Within the first seconds of opener “The View From The Afternoon” I’m all in on Whatever People Say I Am, That’s What I’m Not, the frantic and impeccably slick debut from the Arctic Monkeys. The indie bands that instantly wowed me as I was exploring other genres besides straight up rock and metal were few and far between, but the ridiculous level of musicianship coupled with effortless execution and a tongue firmly in cheek (when it wasn’t wagging) all combined to make this a favorite, something that gets better the more it’s played and the LOUDER it’s played.
So many of my buttons are hit with Whatever People Say I’m Am… at 13 short tracks just under 43 minutes it’ll fit on one side of a black cassette (in my mind this has always been the perfect album length). The album barely takes a breath from the killer opener through singles “I Bet You Look Good On The Dancefloor” and “Fake Tales of San Francisco” and the chunky riff barrages of “Dancing Shoes” and the oddly Dead Kennedys reminiscent “Still Take You Home.” It’s not until the seventh track “Riot Van” that things slow down to a jazzy, 60s pop ballad as Alex Turner recounts a night of young hooliganism and copper windup that ends up in the titular van.
Speaking of Alex Turner, it’s hard to have a distinctive voice in popular music, but whether he’s slithering in between lounge numbers with The Last Shadow Puppets or rocking with the Arctic Monkeys he’s got it: that singularly slippery and slightly soused vocal delivery that is unmistakable from anyone else. Which is fine on its own, but to have that voice supported by some of the best musicians I’ve heard in a band playing “silly pop songs” it transforms what could have been another band with a hit single for six months to a veteran act with six albums under their belt and still going strong despite evolving to something other than the frantic and frenetic frenzy of this debut (as we’ll see in future posts).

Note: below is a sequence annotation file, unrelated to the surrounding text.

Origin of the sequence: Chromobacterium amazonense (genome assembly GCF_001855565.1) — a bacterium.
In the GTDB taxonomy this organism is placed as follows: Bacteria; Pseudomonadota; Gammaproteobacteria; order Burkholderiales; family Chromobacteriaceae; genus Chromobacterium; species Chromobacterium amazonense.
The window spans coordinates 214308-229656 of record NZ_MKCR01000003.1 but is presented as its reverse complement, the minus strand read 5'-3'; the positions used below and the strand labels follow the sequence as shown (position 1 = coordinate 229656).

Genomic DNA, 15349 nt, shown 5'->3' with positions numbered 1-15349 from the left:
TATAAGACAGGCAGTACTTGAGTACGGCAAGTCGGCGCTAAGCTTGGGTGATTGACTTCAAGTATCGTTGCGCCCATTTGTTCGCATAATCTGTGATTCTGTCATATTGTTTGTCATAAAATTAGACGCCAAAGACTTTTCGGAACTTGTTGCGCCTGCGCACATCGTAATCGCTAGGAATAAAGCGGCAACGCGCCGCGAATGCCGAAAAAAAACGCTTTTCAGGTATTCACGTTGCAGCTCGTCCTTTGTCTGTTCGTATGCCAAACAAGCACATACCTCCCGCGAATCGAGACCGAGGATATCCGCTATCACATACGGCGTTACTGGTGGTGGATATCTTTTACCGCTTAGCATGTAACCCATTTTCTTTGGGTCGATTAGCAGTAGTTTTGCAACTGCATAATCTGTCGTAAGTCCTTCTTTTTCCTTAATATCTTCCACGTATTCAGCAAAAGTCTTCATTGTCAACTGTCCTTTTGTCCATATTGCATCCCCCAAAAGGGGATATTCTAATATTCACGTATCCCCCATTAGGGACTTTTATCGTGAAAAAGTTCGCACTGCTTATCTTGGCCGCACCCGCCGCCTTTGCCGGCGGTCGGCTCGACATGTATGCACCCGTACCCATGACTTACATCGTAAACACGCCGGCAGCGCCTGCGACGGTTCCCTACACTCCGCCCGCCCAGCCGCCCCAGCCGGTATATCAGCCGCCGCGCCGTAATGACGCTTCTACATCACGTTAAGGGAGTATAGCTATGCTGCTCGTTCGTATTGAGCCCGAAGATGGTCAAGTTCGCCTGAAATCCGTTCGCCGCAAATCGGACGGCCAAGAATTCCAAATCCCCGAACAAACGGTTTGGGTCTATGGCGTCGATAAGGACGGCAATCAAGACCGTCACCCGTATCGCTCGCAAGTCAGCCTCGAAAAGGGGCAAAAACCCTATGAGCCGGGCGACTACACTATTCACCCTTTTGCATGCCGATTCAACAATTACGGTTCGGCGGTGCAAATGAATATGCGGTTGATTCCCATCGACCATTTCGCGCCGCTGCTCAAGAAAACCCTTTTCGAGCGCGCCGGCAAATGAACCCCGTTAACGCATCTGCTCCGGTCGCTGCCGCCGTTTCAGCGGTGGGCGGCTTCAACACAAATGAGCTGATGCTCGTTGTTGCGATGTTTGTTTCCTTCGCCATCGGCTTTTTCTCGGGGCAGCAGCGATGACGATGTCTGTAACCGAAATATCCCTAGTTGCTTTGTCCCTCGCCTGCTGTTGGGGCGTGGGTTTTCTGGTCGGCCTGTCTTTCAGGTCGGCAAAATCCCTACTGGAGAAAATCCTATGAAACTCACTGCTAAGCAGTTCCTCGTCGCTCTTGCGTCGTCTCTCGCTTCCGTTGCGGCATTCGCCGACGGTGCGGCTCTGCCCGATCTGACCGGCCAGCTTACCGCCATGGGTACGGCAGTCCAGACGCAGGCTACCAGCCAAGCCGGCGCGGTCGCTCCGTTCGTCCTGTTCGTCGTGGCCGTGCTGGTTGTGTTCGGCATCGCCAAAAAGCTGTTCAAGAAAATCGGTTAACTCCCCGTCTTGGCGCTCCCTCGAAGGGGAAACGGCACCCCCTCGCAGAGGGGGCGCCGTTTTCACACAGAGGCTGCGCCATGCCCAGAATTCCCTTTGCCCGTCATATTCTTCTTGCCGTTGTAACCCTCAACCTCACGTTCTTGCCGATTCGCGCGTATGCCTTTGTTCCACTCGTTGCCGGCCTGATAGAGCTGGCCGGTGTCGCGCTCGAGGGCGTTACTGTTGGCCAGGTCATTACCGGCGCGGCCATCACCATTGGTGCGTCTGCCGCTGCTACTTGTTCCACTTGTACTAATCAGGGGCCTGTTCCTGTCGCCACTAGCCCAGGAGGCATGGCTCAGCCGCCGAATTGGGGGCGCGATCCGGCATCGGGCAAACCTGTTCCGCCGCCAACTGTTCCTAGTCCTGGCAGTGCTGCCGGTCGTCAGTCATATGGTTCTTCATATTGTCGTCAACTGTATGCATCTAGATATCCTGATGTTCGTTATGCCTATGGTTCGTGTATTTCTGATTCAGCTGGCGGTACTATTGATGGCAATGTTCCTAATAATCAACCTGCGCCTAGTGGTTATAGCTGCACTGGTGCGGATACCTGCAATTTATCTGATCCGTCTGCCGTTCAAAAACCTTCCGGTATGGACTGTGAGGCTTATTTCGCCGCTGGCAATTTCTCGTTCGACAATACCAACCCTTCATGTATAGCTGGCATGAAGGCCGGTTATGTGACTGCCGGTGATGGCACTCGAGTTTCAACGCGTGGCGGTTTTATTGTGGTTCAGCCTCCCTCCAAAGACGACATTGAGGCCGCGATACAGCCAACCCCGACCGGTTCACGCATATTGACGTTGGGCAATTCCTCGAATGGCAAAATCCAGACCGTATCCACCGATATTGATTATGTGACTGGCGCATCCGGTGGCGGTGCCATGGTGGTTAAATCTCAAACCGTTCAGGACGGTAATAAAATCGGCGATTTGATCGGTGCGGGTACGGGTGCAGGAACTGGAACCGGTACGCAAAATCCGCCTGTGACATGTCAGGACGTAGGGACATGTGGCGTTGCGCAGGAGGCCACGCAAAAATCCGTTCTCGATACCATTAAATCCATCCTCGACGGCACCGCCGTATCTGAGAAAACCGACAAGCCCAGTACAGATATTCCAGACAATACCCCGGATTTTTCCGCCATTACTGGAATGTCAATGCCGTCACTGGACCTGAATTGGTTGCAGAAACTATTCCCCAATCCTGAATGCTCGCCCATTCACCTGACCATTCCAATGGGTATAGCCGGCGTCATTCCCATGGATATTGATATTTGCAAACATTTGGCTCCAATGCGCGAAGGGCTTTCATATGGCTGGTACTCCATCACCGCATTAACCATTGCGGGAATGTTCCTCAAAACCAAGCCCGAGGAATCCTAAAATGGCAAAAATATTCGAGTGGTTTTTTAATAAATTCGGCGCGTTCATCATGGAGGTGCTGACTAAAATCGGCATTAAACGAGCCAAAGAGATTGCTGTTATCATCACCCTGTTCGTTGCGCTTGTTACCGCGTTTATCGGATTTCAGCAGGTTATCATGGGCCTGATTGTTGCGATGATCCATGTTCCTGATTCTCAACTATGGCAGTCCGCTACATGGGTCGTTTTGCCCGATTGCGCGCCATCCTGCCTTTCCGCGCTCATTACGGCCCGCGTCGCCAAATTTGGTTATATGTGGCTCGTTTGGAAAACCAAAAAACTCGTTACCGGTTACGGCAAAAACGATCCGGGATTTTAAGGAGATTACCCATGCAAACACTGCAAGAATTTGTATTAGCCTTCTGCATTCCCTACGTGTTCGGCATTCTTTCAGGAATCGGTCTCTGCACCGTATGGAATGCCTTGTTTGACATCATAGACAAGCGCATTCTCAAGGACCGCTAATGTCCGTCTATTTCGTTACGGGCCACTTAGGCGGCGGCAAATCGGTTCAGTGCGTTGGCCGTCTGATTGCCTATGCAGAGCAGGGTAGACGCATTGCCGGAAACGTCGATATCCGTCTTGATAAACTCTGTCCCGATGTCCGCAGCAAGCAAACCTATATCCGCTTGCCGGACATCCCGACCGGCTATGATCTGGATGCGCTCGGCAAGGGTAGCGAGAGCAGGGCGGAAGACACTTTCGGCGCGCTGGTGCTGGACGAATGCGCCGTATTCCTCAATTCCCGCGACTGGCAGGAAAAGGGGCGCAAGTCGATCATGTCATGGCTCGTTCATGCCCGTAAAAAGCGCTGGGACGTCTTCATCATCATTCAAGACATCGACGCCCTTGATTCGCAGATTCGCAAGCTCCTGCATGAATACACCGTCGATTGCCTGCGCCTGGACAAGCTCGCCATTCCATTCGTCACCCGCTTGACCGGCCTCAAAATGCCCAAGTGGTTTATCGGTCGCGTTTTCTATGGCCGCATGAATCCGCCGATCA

So much of what makes this album great for me is the percussion. Matt Helders is a timekeeping beast, and the brilliant production keeps him firmly in the spotlight on the tracks. Every track finds him working within the pocket masterfully. Then there’s the nasty fuzz tones from Jamie Cook and Turner, who are constantly finding ways to play complementing lines instead of doubling up. Each instrument, coupled with the full, up-front bass by Nick O’Malley occupy a singular space in the mix, and everything comes through so clear – it makes Whatever People Say I Am, That’s What I’m Not one of my favorite albums from a purely sonic perspective. It’s a stereo tester for me, and one of the few records I tend to play from beginning to end whenever I play it.
Like I’m doing again. Right now.